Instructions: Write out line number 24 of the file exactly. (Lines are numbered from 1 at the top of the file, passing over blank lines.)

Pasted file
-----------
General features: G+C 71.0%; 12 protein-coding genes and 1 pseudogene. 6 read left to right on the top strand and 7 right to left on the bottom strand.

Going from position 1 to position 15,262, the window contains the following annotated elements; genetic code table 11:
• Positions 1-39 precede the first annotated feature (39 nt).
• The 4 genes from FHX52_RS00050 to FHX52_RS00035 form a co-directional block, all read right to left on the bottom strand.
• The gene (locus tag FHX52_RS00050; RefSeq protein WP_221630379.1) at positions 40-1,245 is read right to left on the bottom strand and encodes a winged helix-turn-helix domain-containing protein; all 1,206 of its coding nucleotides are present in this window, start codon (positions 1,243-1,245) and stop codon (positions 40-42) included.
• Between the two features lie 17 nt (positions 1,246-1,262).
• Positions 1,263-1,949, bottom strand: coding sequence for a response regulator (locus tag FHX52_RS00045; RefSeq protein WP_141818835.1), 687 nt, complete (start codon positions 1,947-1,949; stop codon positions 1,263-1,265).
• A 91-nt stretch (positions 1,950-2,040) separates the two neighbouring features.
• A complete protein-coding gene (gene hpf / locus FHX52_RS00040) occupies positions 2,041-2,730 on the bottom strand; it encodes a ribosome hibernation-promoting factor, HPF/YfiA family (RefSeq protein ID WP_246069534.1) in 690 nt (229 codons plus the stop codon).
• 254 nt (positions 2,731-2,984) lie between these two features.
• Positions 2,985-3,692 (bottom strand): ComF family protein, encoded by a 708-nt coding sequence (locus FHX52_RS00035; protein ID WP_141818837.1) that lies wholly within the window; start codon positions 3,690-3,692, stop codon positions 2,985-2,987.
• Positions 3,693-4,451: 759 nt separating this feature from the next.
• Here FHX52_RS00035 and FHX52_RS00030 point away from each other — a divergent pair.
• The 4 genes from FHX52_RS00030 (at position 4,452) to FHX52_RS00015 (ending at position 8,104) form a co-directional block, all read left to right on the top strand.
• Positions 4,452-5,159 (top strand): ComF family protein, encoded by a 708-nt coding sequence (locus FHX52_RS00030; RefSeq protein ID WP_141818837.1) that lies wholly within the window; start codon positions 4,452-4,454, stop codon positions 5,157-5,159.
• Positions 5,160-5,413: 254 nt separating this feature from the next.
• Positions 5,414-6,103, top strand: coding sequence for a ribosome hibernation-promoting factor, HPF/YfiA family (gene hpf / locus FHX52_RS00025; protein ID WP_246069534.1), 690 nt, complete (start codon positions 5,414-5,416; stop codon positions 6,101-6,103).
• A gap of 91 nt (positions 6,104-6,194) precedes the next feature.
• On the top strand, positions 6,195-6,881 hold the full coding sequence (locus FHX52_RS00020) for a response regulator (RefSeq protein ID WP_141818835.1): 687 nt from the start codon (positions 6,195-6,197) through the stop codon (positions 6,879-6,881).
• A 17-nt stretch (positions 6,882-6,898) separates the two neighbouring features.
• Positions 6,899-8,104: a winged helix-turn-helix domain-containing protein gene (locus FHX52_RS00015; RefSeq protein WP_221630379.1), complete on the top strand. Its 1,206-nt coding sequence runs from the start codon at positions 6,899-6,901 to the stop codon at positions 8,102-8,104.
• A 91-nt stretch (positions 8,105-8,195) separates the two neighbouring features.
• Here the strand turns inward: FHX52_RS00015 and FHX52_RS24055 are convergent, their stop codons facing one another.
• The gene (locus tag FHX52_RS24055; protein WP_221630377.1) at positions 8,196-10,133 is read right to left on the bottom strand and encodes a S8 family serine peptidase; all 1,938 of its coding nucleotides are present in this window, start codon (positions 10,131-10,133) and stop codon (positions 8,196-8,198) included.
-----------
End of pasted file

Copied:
• The gene (locus tag FHX52_RS24055; protein WP_221630377.1) at positions 8,196-10,133 is read right to left on the bottom strand and encodes a S8 family serine peptidase; all 1,938 of its coding nucleotides are present in this window, start codon (positions 10,131-10,133) and stop codon (positions 8,196-8,198) included.